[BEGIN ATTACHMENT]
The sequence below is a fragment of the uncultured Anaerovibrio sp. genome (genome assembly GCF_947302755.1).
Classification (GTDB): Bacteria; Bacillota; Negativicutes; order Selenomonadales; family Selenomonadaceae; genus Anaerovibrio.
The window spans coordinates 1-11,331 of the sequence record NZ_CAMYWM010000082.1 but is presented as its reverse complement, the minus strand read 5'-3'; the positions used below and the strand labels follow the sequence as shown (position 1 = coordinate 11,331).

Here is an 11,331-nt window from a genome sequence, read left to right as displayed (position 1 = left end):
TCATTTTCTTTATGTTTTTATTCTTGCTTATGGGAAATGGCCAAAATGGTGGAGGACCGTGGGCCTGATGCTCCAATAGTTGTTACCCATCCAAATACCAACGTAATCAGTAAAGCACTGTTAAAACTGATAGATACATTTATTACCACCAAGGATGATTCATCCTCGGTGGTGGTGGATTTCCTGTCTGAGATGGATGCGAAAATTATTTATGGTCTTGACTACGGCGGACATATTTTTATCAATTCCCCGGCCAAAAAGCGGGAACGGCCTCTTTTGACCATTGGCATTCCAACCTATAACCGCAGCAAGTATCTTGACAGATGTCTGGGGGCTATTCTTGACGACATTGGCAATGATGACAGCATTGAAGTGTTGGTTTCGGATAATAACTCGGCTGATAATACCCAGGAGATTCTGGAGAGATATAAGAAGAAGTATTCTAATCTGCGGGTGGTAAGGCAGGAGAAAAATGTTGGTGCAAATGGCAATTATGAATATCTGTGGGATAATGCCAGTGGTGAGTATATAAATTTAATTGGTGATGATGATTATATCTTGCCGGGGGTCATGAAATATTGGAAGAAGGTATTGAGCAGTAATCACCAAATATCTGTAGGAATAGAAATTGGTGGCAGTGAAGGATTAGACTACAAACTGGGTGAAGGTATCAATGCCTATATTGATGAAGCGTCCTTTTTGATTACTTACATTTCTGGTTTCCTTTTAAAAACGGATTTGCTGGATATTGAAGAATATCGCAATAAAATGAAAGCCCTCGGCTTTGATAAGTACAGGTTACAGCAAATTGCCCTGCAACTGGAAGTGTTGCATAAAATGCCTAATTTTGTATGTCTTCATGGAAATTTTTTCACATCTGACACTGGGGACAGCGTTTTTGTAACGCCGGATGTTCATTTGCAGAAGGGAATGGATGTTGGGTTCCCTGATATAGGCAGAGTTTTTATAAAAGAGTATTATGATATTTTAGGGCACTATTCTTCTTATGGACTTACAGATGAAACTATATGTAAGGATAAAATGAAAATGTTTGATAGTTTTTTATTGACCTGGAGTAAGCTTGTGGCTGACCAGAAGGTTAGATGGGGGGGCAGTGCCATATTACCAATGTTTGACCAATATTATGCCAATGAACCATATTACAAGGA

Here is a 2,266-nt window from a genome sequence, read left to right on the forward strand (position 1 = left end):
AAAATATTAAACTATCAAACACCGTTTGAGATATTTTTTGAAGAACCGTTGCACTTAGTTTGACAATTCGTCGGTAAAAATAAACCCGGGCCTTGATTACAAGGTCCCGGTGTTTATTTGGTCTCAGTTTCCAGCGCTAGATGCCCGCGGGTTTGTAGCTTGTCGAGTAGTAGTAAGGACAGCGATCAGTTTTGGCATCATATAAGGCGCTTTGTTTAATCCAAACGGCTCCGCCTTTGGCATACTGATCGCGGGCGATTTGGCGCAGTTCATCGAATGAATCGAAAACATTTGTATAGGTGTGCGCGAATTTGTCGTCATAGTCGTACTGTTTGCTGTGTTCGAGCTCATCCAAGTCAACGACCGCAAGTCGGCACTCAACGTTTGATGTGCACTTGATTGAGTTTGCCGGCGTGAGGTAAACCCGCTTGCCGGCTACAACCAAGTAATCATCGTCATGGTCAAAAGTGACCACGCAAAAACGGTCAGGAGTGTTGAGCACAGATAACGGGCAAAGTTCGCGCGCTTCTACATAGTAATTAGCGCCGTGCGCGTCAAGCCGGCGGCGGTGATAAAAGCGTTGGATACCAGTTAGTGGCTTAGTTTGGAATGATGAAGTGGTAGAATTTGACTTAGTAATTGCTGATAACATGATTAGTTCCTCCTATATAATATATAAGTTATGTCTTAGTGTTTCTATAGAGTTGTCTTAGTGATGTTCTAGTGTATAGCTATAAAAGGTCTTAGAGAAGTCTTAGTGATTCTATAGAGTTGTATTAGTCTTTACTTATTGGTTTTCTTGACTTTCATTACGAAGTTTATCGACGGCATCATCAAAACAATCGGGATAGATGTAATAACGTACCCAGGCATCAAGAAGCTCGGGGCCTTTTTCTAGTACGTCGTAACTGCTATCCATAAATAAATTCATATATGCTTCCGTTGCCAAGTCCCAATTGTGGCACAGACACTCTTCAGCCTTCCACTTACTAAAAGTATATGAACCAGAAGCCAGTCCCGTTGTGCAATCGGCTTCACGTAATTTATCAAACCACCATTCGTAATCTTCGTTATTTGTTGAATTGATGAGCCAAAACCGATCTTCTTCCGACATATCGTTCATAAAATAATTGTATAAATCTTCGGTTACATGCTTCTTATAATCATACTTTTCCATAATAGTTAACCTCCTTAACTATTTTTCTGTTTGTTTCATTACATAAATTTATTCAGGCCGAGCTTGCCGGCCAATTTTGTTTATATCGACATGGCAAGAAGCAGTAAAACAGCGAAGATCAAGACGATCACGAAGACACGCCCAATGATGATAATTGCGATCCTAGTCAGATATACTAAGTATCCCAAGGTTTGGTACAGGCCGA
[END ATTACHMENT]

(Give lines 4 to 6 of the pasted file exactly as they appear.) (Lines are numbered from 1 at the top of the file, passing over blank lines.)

Here is an 11,331-nt window from a genome sequence, read left to right as displayed (position 1 = left end):
TCATTTTCTTTATGTTTTTATTCTTGCTTATGGGAAATGGCCAAAATGGTGGAGGACCGTGGGCCTGATGCTCCAATAGTTGTTACCCATCCAAATACCAACGTAATCAGTAAAGCACTGTTAAAACTGATAGATACATTTATTACCACCAAGGATGATTCATCCTCGGTGGTGGTGGATTTCCTGTCTGAGATGGATGCGAAAATTATTTATGGTCTTGACTACGGCGGACATATTTTTATCAATTCCCCGGCCAAAAAGCGGGAACGGCCTCTTTTGACCATTGGCATTCCAACCTATAACCGCAGCAAGTATCTTGACAGATGTCTGGGGGCTATTCTTGACGACATTGGCAATGATGACAGCATTGAAGTGTTGGTTTCGGATAATAACTCGGCTGATAATACCCAGGAGATTCTGGAGAGATATAAGAAGAAGTATTCTAATCTGCGGGTGGTAAGGCAGGAGAAAAATGTTGGTGCAAATGGCAATTATGAATATCTGTGGGATAATGCCAGTGGTGAGTATATAAATTTAATTGGTGATGATGATTATATCTTGCCGGGGGTCATGAAATATTGGAAGAAGGTATTGAGCAGTAATCACCAAATATCTGTAGGAATAGAAATTGGTGGCAGTGAAGGATTAGACTACAAACTGGGTGAAGGTATCAATGCCTATATTGATGAAGCGTCCTTTTTGATTACTTACATTTCTGGTTTCCTTTTAAAAACGGATTTGCTGGATATTGAAGAATATCGCAATAAAATGAAAGCCCTCGGCTTTGATAAGTACAGGTTACAGCAAATTGCCCTGCAACTGGAAGTGTTGCATAAAATGCCTAATTTTGTATGTCTTCATGGAAATTTTTTCACATCTGACACTGGGGACAGCGTTTTTGTAACGCCGGATGTTCATTTGCAGAAGGGAATGGATGTTGGGTTCCCTGATATAGGCAGAGTTTTTATAAAAGAGTATTATGATATTTTAGGGCACTATTCTTCTTATGGACTTACAGATGAAACTATATGTAAGGATAAAATGAAAATGTTTGATAGTTTTTTATTGACCTGGAGTAAGCTTGTGGCTGACCAGAAGGTTAGATGGGGGGGCAGTGCCATATTACCAATGTTTGACCAATATTATGCCAATGAACCATATTACAAGGA

Here is a 2,266-nt window from a genome sequence, read left to right on the forward strand (position 1 = left end):